Introduction: Atmel Xmega USB/Serial Arbitrary Waveform Generator
This instructable walks you through programming and using the Boston Android Xmega evaluation board to work as a simple arbitrary waveform generator taking advantage of the integrated 12bit DAC and high speed DMA controller. I have provided precompiled firmware as well as source code which can be loaded onto the device and configured via a USB port on your PC or laptop.
You will need a computer (mac, pc, linux all supported) with an available USB port, free driver for the USB-Serial adapter, a Boston Android Xmega EVAL-USB-64 development board ($31.99) and an open source AVR chip programming utility called AVRDUDE.
Once set up, you can generate sine, ramp, triangle, square or any waveform you define from 5 to 20KHz with amplitude of up to 3.3Vp-p. It is possible to generate faster waveforms with the arbitrary waveform feature (up to 500KHz).
Step 1: What You Need
1) Boston Android Xmega EVAL-USB-64 (or comparable) Development Board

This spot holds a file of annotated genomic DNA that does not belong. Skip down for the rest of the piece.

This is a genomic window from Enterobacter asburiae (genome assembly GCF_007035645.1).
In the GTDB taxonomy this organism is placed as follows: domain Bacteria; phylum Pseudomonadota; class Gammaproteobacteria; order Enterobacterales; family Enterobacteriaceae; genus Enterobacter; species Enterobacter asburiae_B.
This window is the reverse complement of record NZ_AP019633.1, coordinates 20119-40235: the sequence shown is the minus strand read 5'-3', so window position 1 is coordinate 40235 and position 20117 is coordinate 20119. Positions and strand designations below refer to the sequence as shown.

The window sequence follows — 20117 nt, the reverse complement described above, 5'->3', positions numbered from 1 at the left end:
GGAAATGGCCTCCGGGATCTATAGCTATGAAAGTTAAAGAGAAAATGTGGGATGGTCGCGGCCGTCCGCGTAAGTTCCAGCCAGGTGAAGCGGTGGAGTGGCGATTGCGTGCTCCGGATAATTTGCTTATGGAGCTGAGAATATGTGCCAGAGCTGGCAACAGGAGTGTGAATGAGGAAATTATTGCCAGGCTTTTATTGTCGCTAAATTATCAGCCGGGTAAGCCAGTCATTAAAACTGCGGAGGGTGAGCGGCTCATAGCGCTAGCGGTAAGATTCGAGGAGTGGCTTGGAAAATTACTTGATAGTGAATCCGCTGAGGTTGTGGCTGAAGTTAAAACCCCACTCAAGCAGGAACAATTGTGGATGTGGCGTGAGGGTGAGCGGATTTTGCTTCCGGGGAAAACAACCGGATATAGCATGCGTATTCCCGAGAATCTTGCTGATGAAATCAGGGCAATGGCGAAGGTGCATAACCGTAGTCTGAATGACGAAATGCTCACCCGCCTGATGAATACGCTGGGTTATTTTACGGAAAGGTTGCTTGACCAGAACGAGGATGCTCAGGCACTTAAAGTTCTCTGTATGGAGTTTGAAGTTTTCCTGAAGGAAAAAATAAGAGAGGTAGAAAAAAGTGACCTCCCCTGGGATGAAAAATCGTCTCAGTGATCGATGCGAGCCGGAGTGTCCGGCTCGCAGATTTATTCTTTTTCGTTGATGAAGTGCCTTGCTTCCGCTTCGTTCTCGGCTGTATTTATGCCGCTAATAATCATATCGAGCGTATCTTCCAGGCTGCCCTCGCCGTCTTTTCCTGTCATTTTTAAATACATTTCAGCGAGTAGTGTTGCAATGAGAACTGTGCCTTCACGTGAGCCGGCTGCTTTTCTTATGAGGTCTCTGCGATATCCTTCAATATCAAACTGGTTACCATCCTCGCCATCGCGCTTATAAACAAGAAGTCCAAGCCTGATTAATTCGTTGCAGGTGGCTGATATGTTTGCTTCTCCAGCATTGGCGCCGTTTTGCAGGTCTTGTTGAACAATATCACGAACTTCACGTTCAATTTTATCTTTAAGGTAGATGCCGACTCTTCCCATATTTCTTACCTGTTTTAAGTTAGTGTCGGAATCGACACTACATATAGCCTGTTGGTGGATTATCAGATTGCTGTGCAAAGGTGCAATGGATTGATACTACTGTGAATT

2) PC with USB port
3) AVRDUDE (free AVR programing software)
Oscilloscope (to view waveforms)
Headphone or small speaker (to listen to waveforms)
WINAVR and AVRSTUDIO to modify the source code and built your own version of the waveform generator software
Although this example walks through programming and using the EVAL-USB-64 board, you can use any of the EVAL-USB boards from Boston Android. And if you're very experienced you can download the example source code and build for other target hardware such as the Atmel XPLAIN evaluation board, or the Xmega boards available from chips45 and Mattair, Megavore. The xmega family allows effortless migration of code from one chip to another.